We envision a world in which no one is cut off from the beauty, mercy and light of the Prophetic ﷺ example. A world where the dark ideology of a few is dwarfed by radiant example of the many who follow the way of the Prophet ﷺ. But we can’t do it alone. We need your support. This Ramadan, we need you to help us #GiveLight to millions more. Here’s how.

Photo Credit: Ozma

Don’t Complain for a Day and Focus on the Blessings (30 Deeds, 30 Days), by Dr. Ingrid Mattson

Don't Complain

Don’t Complain for a Day and Focus on the Blessings (30 Deeds, 30 Days), by Dr. Ingrid Mattson

30 Days, 30 Deeds
Sacred Acts to Transform the Heart

Every night, our scholars in residence explore one simple deed that could have far reaching spiritual impact on our lives – and the lives of others. Every day we’ll make the intention to put that teaching into practice. Whether it’s forgiving someone who’s wronged us or putting service to others at the top of our list of priorities, these powerful lessons will remind us of the great gift the Prophet ﷺ‎  gave us: the best of character.

Daily at 8:10 pm EST. Attend in person at SeekersHub Toronto or watch live.

Let’s #GiveLight to Millions More

We envision a world in which no one is cut off from the beauty, mercy and light of the Prophetic ﷺ example. A world where the dark ideology of a few is dwarfed by radiant example of the many who follow the way of the Prophet ﷺ. But we can’t do it alone. We need your support. This Ramadan, we need you to help us #GiveLight to millions more. Here’s how.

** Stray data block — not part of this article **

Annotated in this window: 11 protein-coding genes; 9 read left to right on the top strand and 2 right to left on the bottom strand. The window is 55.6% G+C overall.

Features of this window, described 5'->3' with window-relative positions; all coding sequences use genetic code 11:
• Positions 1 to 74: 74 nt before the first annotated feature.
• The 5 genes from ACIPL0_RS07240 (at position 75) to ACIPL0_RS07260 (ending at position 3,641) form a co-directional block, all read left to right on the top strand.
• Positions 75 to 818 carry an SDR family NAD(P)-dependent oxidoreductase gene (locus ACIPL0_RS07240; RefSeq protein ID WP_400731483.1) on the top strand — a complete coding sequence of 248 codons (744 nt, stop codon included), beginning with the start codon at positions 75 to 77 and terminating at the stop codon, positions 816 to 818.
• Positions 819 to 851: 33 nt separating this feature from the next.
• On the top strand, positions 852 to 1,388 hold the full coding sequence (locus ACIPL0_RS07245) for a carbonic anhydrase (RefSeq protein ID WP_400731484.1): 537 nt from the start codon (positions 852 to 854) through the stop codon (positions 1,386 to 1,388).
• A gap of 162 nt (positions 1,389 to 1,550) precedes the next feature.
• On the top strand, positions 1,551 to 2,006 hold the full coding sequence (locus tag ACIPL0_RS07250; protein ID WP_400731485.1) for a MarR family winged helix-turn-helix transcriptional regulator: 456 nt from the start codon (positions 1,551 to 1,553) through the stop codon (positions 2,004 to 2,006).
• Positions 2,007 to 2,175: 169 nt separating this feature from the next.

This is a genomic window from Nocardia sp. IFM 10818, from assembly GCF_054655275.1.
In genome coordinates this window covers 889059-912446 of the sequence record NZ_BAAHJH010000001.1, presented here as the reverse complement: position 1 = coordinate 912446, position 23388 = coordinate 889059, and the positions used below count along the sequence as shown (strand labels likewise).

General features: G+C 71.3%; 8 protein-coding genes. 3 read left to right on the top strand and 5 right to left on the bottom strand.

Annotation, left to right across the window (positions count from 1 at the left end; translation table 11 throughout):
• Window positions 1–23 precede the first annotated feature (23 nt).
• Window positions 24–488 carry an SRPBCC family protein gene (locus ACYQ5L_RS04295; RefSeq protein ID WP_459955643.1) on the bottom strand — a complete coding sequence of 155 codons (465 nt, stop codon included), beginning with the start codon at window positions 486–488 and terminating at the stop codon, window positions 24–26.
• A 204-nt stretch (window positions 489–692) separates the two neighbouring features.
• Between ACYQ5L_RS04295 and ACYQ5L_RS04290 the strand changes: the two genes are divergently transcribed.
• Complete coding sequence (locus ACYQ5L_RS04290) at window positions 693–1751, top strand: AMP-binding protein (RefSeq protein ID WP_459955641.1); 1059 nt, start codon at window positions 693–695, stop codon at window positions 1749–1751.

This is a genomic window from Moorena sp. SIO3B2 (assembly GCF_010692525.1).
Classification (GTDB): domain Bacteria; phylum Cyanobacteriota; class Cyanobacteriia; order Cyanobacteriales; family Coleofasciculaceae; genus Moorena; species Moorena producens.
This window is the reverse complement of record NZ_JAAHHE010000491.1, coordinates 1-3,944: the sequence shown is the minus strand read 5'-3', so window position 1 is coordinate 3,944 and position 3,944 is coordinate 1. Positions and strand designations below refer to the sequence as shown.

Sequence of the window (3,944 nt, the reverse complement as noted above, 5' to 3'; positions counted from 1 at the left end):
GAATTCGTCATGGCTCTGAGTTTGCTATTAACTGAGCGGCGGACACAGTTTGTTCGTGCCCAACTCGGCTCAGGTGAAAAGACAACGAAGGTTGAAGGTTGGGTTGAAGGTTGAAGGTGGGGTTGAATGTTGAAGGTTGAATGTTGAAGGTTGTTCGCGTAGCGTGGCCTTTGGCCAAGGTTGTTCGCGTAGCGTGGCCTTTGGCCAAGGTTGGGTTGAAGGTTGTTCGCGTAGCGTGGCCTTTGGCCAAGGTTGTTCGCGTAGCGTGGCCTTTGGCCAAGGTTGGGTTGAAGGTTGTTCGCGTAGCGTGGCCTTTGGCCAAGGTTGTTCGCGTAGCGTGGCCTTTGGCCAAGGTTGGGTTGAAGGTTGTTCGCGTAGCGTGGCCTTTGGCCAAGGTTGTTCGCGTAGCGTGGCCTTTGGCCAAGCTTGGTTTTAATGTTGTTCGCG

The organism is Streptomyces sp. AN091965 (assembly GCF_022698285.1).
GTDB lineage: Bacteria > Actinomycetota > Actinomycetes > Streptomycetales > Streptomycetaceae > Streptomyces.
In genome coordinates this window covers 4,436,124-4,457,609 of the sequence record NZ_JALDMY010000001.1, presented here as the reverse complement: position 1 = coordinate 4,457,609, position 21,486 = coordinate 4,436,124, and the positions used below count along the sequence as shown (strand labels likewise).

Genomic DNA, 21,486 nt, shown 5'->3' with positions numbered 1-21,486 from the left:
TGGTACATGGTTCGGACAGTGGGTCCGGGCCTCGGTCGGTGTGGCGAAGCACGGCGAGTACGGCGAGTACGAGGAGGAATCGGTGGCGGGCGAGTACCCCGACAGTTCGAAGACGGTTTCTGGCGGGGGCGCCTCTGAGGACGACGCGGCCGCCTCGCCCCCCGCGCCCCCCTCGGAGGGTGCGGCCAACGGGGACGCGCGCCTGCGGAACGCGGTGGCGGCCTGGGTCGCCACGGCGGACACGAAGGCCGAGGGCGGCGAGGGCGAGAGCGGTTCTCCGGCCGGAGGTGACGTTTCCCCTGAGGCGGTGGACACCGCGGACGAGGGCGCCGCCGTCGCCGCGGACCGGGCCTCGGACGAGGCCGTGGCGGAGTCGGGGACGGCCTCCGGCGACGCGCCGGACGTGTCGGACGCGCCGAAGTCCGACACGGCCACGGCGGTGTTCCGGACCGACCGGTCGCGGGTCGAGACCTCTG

Photo credit: Mycroyance

How Can Muslims Become More Effective Community Members?

How can Muslims be effective community members? Is it possible to step outside the framework and associated pitfalls of identity politics? How can Muslims be more grounded in communities where they live? These are some of the questions Dr. Ingrid Mattson asks and then answers by providing an alternative framework with five key areas that Muslims can focus on to be purposeful contributors in their localities.

On Fences and Our Neighbours. Dr Ingrid Mattson reflects.

Religions for Peace USA’s Our Muslim Neighbor Initiative  is a national effort to end Islamophobia. Since the Paris attacks the U.S. has seen an increase in anti-Muslim rhetoric that isolates our Muslim neighbors and feeds into a culture of fear. What can you do to counteract this trend?
Ingrid-MattsonFor the last three years the Our Muslim Neighbor Initiative has been on the ground in Tennessee buidling communities of trust across racial and religious lines. Over the years, they have developed strategies and resources to help people reach out and relate to their neighbors, to understand Islam and Muslims better, and to build communities of trust that break down stereotypes eating away at the goodwill that is so necessary for strong communities to thrive. To that end, they invited Dr. Ingrid Mattson to address the issue. Dr Mattson is a professor of Islamic Studies and the London and Windsor Community Chair in Islamic Studies at Huron University College, at the University of Western Ontario. She is also the former president of the Islamic Society of North America.